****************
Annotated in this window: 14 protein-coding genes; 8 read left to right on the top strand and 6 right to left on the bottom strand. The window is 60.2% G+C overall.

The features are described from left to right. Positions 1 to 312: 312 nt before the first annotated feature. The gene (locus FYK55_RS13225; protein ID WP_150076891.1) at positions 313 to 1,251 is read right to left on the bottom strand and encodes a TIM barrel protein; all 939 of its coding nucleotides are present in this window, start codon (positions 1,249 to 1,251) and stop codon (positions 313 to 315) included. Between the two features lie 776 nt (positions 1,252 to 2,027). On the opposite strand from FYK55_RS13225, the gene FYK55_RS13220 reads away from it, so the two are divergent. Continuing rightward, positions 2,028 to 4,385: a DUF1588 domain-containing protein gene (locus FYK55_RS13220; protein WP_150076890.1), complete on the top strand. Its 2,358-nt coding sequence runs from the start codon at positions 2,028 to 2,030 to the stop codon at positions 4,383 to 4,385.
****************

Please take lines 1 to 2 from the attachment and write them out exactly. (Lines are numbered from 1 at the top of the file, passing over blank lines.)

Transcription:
Annotated in this window: 14 protein-coding genes; 8 read left to right on the top strand and 6 right to left on the bottom strand. The window is 60.2% G+C overall.

The features are described from left to right. Positions 1 to 312: 312 nt before the first annotated feature. The gene (locus FYK55_RS13225; protein ID WP_150076891.1) at positions 313 to 1,251 is read right to left on the bottom strand and encodes a TIM barrel protein; all 939 of its coding nucleotides are present in this window, start codon (positions 1,249 to 1,251) and stop codon (positions 313 to 315) included. Between the two features lie 776 nt (positions 1,252 to 2,027). On the opposite strand from FYK55_RS13225, the gene FYK55_RS13220 reads away from it, so the two are divergent. Continuing rightward, positions 2,028 to 4,385: a DUF1588 domain-containing protein gene (locus FYK55_RS13220; protein WP_150076890.1), complete on the top strand. Its 2,358-nt coding sequence runs from the start codon at positions 2,028 to 2,030 to the stop codon at positions 4,383 to 4,385.